The Dynamic Composer (an AWS serverless pattern)

I’m a big fan of following the Single Responsibility Principle when creating Lambda functions in my serverless applications. The idea of each function doing “one thing well” allows you to easily separate discrete pieces of business logic into reusable components. In addition, the Lambda concurrency model, along with the ability to add fine-grained IAM permissions per function, gives you a tremendous amount of control over the security, scalability, and cost of each part of your application.

However, there are several drawbacks with this approach that often attract criticism. These include things like increased complexity, higher likelihood of cold starts, separation of log files, and the inability to easily compose functions. I think there is merit to these criticisms, but I have personally found the benefits to far outweigh any of the negatives. A little bit of googling should help you find ways to mitigate many of these concerns, but I want to focus on the one that seems to trip most people up: function composition.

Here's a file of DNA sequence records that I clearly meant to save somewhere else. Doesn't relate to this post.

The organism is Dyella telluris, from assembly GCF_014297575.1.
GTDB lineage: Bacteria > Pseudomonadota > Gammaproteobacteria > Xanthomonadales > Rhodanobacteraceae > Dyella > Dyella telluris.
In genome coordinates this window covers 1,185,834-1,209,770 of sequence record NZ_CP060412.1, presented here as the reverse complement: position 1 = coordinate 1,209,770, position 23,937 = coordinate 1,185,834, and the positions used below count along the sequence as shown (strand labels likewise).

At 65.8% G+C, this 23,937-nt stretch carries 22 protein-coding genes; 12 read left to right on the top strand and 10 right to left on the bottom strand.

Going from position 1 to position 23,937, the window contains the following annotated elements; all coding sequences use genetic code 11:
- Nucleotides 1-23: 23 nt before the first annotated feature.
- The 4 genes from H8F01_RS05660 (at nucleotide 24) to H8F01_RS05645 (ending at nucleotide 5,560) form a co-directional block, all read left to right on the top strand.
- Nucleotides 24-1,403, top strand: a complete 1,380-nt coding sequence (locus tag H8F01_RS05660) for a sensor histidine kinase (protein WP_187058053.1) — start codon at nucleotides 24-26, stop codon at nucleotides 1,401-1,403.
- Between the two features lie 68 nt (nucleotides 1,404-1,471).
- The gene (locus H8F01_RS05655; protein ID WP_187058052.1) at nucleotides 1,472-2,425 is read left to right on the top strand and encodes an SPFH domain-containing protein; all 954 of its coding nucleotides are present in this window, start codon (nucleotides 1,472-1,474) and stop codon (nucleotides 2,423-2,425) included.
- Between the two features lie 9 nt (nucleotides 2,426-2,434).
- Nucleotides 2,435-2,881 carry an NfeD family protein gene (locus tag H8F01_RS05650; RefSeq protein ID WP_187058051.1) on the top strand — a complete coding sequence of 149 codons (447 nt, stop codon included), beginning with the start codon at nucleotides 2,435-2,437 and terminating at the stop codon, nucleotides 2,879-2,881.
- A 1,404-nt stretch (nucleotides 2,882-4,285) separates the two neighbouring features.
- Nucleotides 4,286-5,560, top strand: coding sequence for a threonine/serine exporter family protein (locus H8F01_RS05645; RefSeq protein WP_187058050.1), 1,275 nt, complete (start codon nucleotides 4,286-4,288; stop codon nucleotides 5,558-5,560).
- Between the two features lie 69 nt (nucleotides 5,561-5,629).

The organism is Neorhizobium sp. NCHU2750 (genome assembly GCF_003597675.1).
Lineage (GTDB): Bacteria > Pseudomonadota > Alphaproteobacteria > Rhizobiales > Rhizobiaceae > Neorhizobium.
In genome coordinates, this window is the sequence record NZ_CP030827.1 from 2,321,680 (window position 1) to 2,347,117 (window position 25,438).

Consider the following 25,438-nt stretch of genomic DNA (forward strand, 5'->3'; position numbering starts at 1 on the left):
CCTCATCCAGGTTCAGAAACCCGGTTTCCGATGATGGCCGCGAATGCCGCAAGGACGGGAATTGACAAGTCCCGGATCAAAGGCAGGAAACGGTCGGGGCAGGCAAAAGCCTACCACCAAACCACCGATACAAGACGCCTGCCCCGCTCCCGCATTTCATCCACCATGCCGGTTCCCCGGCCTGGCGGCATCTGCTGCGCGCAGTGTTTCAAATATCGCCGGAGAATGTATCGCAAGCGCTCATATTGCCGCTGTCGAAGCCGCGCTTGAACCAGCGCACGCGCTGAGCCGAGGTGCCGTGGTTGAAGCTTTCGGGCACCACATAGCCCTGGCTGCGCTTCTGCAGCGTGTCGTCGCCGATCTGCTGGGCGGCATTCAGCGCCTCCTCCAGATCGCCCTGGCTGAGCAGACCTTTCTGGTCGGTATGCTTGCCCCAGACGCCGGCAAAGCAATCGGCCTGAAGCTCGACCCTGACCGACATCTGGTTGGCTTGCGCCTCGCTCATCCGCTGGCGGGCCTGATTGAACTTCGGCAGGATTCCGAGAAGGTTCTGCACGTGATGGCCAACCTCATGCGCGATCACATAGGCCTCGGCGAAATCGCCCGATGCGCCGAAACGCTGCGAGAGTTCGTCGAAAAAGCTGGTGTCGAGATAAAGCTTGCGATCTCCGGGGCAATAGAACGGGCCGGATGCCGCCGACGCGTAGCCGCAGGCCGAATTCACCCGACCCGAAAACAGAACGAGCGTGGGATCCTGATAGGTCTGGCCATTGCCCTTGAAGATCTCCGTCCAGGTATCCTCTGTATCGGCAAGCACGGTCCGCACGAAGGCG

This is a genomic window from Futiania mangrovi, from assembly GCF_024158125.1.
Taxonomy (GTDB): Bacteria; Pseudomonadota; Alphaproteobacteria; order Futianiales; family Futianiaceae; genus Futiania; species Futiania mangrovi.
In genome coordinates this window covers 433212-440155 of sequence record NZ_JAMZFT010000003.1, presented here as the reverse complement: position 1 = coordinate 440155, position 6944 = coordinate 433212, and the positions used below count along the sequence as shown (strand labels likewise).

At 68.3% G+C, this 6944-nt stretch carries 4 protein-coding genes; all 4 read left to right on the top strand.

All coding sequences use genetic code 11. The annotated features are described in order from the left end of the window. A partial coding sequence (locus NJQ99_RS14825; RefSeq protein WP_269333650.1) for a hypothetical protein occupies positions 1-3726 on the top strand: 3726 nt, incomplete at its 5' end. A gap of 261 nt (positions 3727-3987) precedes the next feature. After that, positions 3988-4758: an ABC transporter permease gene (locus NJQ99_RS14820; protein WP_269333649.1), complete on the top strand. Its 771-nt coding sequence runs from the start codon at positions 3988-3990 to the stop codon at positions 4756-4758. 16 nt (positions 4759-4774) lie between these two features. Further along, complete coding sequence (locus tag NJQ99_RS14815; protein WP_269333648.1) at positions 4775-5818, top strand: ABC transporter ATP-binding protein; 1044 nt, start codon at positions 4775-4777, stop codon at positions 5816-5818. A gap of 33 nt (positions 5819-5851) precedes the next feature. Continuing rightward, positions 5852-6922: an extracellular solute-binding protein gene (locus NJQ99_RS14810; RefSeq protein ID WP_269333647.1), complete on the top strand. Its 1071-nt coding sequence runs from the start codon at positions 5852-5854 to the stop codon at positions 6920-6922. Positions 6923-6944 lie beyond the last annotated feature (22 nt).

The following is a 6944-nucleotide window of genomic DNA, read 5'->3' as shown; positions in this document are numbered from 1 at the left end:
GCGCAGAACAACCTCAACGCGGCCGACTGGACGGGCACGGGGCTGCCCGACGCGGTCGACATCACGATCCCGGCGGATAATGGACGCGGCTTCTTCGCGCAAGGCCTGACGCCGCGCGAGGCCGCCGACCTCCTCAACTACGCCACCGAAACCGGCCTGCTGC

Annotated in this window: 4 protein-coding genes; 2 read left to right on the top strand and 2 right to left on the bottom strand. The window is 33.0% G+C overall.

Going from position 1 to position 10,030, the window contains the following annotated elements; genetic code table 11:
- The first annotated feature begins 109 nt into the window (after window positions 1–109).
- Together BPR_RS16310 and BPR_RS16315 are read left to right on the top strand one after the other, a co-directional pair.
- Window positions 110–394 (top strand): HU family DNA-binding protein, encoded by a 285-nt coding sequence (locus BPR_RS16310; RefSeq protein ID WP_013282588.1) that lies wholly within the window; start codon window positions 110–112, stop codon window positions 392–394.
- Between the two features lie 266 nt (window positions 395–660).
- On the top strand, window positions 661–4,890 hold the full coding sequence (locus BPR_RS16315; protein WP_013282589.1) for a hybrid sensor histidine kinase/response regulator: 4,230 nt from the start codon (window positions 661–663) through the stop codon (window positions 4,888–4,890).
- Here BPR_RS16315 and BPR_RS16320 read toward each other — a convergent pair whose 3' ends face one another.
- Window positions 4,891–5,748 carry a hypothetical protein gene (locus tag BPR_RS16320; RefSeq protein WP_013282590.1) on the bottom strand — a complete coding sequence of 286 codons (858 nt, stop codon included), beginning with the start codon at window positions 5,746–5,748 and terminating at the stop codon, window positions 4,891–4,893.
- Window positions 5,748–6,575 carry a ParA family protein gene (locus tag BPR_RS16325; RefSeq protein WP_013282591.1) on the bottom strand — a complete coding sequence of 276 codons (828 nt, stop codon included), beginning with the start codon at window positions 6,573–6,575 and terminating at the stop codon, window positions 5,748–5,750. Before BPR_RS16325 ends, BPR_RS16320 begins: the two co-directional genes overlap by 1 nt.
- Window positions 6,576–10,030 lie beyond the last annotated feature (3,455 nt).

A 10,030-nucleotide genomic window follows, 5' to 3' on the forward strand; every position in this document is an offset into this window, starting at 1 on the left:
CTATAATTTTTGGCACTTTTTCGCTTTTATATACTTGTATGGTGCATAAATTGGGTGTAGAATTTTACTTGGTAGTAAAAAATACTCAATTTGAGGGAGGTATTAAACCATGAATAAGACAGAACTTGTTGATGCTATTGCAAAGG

The need for function composition

At my current startup, we have several Lambda functions that handle very specific pieces of functionality as part of our article processing pipeline. We have a function that crawls a web page and then extracts and parses the content. We have a function that runs text comparisons and string similarity against existing articles to detect duplicates, syndicated articles, and story updates. We have one that runs content through a natural language processing engine (NLP) to extract entities, keywords, sentiment, and more. We have a function that performs inference and applies tagging and scores to each article. Plus many, many, many more.